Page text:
Reds win, 5-3, go up, 3-1 Two homers, defense help down Pirates

October 10, 1990|By Kent Baker | Kent Baker,Sun Staff Correspondent

PITTSBURGH -- It was a winnable game for the Pittsburg Pirates.

But some overly aggressive baserunning, questionable strateg and two Cincinnati home runs doomed them to a 5-3 defeat last night and brought the Reds within one victory of the National League championship.

A two-run, seventh-inning homer by Chris Sabo off Bob Walk wa the telling blow for the Western Division champions, who are 6-2 at Three Rivers Stadium this year and have won nine of their past 12 here.

The Reds have hit four home runs in two victories here -- Pau O'Neill connected last night with the bases empty -- but it was their defense that stole the scene.

Center fielder Billy Hatcher threw out Sid Bream at home plat during the first Pirates rally, keeping the game at 2-2 in the fourth inning.

"That gave me a tremendous lift, as big a one as I've had all year," said winning pitcher Jose Rijo.

But it was no bigger than the one reliever Randy Myers receive in the eighth after Jay Bell knocked out Rijo with a homer to bring Pittsburgh to within 4-3.

With one out, Bobby Bonilla drove a shot off the left-center-fiel wall, and Hatcher fell against the barrier trying to make the catch.

Bonilla, the potential tying run, headed for third . . . and was thrown out by left fielder Eric Davis, who had recovered the carom in medium-deep center.

"Eric made an unbelievable play. He came out of nowhere an threw that ball from 300 feet away," said Sabo. "I never saw the ball until the last second. We were very fortunate it didn't hit him [Bonilla]."

Reds manager Lou Piniella said: "I knew Davis was ver accurate. It was just a question of whether it would hit Bonilla on the bounce.

"But defense has been our constant all year. Whenever I mak out the lineup, the first consideration is to put the best defensive team on the field."

The Reds led the league in fielding percentage.

As it was, the play reversed the flow of the game. Barry Bonds followed with a single that, had everything else been the same, would have pulled Pittsburgh even at 4.

But, with Bonds at second via a stolen base, Myers struck ou the left-handed-hitting Bream to end the inning. Right-handed pinch hitters Gary Redus and Carmelo Martinez watched from the bench.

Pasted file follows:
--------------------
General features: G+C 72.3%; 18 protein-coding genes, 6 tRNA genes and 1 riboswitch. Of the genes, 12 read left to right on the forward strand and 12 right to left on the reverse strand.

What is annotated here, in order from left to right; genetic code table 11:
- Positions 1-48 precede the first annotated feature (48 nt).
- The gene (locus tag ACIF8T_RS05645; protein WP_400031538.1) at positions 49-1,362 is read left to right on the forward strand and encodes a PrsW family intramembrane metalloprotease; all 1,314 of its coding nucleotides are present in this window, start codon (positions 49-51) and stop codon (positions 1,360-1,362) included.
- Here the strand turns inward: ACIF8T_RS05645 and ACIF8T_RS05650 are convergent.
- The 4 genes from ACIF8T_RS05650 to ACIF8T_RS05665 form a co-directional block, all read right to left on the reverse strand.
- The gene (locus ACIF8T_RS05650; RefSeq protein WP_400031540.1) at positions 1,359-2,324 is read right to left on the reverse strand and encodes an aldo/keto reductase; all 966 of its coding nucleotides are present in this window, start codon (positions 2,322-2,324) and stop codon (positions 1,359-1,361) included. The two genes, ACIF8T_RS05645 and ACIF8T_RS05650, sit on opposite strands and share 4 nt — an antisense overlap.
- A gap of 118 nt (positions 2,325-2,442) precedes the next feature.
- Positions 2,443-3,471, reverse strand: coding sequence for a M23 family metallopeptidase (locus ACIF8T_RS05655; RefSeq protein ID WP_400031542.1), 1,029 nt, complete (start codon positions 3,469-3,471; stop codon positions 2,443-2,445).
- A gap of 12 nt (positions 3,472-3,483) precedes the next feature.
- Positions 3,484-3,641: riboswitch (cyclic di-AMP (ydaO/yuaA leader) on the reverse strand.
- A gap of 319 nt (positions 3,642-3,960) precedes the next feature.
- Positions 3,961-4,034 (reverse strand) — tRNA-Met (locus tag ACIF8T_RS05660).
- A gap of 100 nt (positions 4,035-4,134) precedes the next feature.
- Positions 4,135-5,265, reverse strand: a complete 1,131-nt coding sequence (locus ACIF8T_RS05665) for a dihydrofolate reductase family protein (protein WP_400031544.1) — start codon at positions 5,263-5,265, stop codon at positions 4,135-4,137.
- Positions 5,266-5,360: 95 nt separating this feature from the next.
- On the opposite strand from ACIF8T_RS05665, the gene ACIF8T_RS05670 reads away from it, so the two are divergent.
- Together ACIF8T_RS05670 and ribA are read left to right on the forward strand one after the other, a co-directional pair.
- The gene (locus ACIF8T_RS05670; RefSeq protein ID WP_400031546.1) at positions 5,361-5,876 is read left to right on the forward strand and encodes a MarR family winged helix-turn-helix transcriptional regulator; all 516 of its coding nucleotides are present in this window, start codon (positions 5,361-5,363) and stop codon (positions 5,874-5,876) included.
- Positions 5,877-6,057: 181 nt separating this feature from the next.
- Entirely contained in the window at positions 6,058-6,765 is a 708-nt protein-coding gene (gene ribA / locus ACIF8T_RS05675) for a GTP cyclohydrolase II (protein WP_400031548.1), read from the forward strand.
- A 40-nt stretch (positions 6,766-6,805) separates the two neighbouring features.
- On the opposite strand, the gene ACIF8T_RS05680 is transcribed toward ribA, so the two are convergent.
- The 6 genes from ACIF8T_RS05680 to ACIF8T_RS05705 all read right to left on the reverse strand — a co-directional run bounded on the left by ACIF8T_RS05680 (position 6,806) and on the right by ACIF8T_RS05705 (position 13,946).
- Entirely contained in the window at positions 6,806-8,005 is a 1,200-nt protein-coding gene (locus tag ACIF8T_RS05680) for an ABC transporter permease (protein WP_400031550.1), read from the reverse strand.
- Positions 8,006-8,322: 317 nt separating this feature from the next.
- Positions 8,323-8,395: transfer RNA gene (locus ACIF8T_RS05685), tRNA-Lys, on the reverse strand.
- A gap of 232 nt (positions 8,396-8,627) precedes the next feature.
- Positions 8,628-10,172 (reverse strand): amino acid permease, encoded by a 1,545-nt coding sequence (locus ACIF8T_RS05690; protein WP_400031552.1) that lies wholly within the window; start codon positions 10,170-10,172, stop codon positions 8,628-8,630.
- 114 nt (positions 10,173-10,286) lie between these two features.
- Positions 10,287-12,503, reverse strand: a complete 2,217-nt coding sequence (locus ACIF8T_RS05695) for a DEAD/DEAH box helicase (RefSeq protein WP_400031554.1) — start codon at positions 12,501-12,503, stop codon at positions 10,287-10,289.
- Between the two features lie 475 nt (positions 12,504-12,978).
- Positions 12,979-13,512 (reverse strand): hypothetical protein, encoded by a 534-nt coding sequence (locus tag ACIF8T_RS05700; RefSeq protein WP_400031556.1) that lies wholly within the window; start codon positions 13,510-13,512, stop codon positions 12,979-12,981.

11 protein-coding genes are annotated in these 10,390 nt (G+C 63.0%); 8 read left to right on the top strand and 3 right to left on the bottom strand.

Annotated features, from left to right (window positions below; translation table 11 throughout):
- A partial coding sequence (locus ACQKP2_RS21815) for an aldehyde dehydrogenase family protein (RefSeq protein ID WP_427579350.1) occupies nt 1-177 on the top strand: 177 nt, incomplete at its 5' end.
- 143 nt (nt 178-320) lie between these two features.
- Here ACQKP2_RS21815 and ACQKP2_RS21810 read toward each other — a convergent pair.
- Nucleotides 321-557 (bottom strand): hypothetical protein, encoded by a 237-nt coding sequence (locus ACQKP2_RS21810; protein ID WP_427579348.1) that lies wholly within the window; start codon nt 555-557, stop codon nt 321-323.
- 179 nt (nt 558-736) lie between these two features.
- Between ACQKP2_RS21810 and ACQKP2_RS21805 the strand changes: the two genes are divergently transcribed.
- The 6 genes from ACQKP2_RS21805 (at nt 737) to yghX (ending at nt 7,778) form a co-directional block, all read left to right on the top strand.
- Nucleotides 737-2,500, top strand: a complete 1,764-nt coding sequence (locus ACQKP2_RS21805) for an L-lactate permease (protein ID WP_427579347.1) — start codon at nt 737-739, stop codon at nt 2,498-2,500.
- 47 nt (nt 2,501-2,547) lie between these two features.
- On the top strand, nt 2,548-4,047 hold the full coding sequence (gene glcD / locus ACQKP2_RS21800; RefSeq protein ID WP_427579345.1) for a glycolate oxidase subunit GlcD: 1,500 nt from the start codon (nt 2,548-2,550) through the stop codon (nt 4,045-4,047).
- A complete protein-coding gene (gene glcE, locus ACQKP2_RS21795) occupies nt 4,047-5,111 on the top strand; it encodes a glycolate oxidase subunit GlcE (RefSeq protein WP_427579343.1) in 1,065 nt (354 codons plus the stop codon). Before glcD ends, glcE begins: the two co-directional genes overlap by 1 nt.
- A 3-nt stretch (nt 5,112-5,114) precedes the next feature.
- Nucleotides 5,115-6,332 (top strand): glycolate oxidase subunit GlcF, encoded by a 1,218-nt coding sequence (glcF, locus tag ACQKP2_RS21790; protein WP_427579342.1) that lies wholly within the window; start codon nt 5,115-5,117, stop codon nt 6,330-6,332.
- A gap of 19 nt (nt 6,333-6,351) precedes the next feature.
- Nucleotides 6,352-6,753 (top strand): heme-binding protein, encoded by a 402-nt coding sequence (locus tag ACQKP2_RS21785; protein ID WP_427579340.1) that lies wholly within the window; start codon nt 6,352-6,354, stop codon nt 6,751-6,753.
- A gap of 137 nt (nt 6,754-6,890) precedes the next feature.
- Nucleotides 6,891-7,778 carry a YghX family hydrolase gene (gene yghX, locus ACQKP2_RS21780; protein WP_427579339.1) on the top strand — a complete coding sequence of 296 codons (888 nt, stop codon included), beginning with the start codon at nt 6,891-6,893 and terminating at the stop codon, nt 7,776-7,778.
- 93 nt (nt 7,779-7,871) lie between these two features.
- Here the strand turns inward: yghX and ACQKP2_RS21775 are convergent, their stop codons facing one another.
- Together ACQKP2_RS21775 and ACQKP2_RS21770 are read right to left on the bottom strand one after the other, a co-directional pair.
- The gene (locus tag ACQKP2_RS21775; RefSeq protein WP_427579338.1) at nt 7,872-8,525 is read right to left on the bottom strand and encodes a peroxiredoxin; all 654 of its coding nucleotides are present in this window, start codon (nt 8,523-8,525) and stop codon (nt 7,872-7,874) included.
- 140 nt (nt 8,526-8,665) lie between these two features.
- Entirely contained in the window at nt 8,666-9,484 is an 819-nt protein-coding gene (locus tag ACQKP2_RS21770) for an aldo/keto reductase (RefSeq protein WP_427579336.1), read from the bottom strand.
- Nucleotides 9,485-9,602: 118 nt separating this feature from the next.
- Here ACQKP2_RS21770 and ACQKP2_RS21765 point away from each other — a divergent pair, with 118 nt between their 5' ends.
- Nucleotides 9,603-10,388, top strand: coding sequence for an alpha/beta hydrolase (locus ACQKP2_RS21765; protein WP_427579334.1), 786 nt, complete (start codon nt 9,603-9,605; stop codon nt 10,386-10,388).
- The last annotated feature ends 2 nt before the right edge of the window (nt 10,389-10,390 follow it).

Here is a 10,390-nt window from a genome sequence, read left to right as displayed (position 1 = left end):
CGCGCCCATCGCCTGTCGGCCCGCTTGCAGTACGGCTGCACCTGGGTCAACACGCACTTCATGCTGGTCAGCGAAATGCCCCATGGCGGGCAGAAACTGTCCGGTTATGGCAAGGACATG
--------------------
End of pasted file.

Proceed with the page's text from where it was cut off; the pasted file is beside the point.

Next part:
In the ninth, Cincinnati added a run on a bases-loaded sacrific fly by pinch hitter Luis Quinones, and Rob Dibble finished off the Pirates with a 1-2-3 inning that included two strikeouts.

Before the game, the almost-unhittable Dibble reiterated his desire to be a closer . . . or at least to be paid like one.

Piniella said: "We'll address that later. He didn't hurt himself b going out in the ninth and getting three straight, but we have other things to attend to. Hopefully, we're going to the Fall Classic."

The Pirates led for the first three innings, making it six for th entire series, thanks to a double by Wally Backman and two ground outs.

But the Reds never trailed again after O'Neill, who sat out Gam 3, homered and Sabo knocked in his first of three runs with a sacrifice fly in the fourth.

O'Neill said he accepted the fact that he didn't start the thir game, against left-hander Zane Smith, despite his Game 2 heroics.

"It's a playoff situation," he said. "You like to be in there ever day. But Lou put a lineup on the field that won, so it was the right decision."

Pittsburgh extracted only one run out of two singles, a doubl and an intentional walk in the fourth, when Hatcher cut down Bream, then the Pirates fell behind again when Sabo connected after a Hal Morris single to start the Reds' seventh.

Pirates manager Jim Leyland refused to second-guess Bonilla' decision to seek third base in the crucial inning.

"He was being aggressive. It was a great play," said Leyland. "The ball was in front of him, and he thought he could make it. I don't question that."

Bonilla said: "You don't expect the left fielder to throw you out at third on a ball hit to center field. I hesitated just a little coming around first base, and that might have cost me. It seems like everything they're doing is working. It was the defensive play of the year."

On the Bream play, Leyland said: "You've got to score Sid on that play. You've got the pitcher coming up next. I'm not going to hold him up and have the pitcher try to drive him in. He [coach Gene Lamont] was definitely right in sending Sid."

But neither play worked out, and it is why the Reds have th Pirates on the precipice.

"We haven't won anything yet," said Sabo. "We've got to kee fighting and clawing to score runs."

Piniella said: "We're certainly in the position we want. We can' get complacent. They've got their ace [Doug Drabek] going, and they're going to be ready."

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